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Open AccessArticle

Naturally Produced Lovastatin Modifies the Histology and Proteome Profile of Goat Skeletal Muscle

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Institute of Tropical Agriculture and Food Security, Universiti Putra Malaysia, Serdang 43400, Malaysia
2
Faculty of Veterinary Medicine, Universiti Putra Malaysia, Serdang 43400, Malaysia
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Faculty of Agriculture, Universiti Putra Malaysia, Serdang 43400, Malaysia
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Faculty of Sustainable Agriculture, Universiti Malaysia Sabah, Sandakan 90000, Malaysia
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Agricultural Biotechnology Research Institute of Iran, Mashad 844, Iran
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Rumen Microbiology, AgResearch, Palmerston North 4442, New Zealand
*
Author to whom correspondence should be addressed.
Animals 2020, 10(1), 72; https://doi.org/10.3390/ani10010072
Received: 23 September 2019 / Revised: 11 November 2019 / Accepted: 12 November 2019 / Published: 31 December 2019
(This article belongs to the Section Animal System and Management)
Enteric methane formation in ruminants is one of the major contributors to climate change. Among the potential strategies, the supplementation of naturally produced lovastatin has been reported as one of the promising approaches for the mitigation of methane emissions. Nevertheless, statins have been associated with the development of muscle-related adverse effects which could affect the health and wellbeing of the animals. We have reported previously that supplementation of naturally produced lovastatin at 2 and 4 mg/kg body weight (BW), reduced methane emissions in goats without adversely affecting rumen fermentation and animal performance, except at higher level of lovastatin (6 mg/kg BW). However, the effects of lovastatin on the skeletal muscle in goats and the associated mechanisms have not been studied. Hence, the present study aimed to examine the effects of lovastatin on the histology of the goat skeletal muscle from the above study and to further elucidate the related underlying biochemistry processes. Histology analysis observed marked degeneration in the longissimus thoracis et lumborum muscle of goats supplemented with 6 mg lovastatin/kg BW. Our preliminary label-free proteomics analysis identified approximately 400 proteins in total, a number of which were differentially expressed, which are involved in energy metabolism and may have contributed to the observed skeletal muscle damage above 4 mg/kg BW.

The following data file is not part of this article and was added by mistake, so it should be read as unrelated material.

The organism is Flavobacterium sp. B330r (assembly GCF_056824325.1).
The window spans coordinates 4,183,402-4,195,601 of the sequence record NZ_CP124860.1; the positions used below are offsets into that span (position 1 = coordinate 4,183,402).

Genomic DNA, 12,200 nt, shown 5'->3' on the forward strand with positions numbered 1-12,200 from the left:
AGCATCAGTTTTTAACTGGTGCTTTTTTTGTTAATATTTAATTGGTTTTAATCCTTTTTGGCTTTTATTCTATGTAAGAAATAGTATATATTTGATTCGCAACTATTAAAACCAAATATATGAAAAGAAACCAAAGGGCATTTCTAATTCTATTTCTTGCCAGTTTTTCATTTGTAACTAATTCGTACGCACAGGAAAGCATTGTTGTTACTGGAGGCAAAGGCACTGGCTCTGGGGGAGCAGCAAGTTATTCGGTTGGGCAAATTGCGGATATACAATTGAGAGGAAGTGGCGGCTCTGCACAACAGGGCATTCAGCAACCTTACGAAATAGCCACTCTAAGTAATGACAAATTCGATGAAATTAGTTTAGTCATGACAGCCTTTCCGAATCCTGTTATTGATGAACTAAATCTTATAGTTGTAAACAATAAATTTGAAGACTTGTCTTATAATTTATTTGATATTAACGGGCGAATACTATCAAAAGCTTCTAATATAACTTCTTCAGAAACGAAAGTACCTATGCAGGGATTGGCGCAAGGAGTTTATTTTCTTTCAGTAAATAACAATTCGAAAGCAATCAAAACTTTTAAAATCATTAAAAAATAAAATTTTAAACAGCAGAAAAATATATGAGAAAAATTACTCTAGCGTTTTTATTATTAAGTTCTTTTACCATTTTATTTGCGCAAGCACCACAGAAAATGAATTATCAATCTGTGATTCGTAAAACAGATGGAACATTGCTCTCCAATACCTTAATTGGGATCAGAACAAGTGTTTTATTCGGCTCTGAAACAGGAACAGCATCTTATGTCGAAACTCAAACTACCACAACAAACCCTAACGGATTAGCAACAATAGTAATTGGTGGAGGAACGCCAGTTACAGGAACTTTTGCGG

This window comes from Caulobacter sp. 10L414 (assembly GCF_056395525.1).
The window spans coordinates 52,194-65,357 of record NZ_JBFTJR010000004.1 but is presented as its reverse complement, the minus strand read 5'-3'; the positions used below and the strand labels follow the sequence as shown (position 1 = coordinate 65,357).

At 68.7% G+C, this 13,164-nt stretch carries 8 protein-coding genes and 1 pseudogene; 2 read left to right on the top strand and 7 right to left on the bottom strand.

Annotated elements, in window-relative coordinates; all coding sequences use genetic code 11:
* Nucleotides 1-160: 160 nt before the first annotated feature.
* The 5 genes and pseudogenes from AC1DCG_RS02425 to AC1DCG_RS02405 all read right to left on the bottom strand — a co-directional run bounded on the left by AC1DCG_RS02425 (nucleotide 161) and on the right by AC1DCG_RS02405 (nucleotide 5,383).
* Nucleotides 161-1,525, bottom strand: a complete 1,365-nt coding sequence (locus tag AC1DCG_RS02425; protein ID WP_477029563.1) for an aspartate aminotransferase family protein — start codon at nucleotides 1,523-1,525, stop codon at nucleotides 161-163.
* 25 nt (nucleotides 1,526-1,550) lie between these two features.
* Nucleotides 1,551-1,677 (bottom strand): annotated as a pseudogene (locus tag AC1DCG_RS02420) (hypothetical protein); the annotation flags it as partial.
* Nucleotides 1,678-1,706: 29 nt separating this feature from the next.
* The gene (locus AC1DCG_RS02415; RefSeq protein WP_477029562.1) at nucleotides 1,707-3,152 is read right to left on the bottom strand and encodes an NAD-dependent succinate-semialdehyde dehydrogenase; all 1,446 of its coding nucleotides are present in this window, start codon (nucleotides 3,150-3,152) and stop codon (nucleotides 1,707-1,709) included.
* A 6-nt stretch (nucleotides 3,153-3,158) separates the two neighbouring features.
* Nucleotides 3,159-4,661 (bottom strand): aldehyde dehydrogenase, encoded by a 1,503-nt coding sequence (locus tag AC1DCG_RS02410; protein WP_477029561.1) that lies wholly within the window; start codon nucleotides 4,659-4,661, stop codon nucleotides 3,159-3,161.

This study was conducted to examine the effects of different levels of lovastatin on the histological and sarcoplasmic proteome profile of goat skeletal muscle. A total of 20 intact male Saanen goats were randomly assigned in equal numbers to four groups and fed a total mixed ration containing 50% rice straw, 22.8% concentrates and 27.2% of various proportions of untreated or treated palm kernel cake (PKC) to achieve the target daily intake levels of 0 (Control), 2 (Low), 4 (Medium) or 6 (High) mg lovastatin/kg BW. A histological examination discovered that the longissimus thoracis et lumborum muscle of animals from the Medium and High treatment groups showed abnormalities in terms of necrosis, degeneration, interstitial space and vacuolization. Our preliminary label-free proteomics analysis demonstrates that lovastatin supplementation induced complex modifications to the protein expression patterns of the skeletal muscle of the goat which were associated with the metabolism of carbohydrate and creatine, cell growth and development processes and other metabolic processes. The changes in these biochemical processes indicate perturbations in energy metabolism, which could play a major role in the development of myopathy. In conclusion, the present study suggests that supplementation of naturally produced lovastatin above 4 mg/kg BW could adversely affecting the health and wellbeing of treated animals. View Full-Text
Keywords: histology; lovastatin; methane; proteomics; skeletal muscle histology; lovastatin; methane; proteomics; skeletal muscle
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Leo, T.K.; Garba, S.; Abubakar, D.; Sazili, A.Q.; Candyrine, S.C.L.; Jahromi, M.F.; Goh, Y.M.; Ronimus, R.; Muetzel, S.; Liang, J.B. Naturally Produced Lovastatin Modifies the Histology and Proteome Profile of Goat Skeletal Muscle. Animals 2020, 10, 72.

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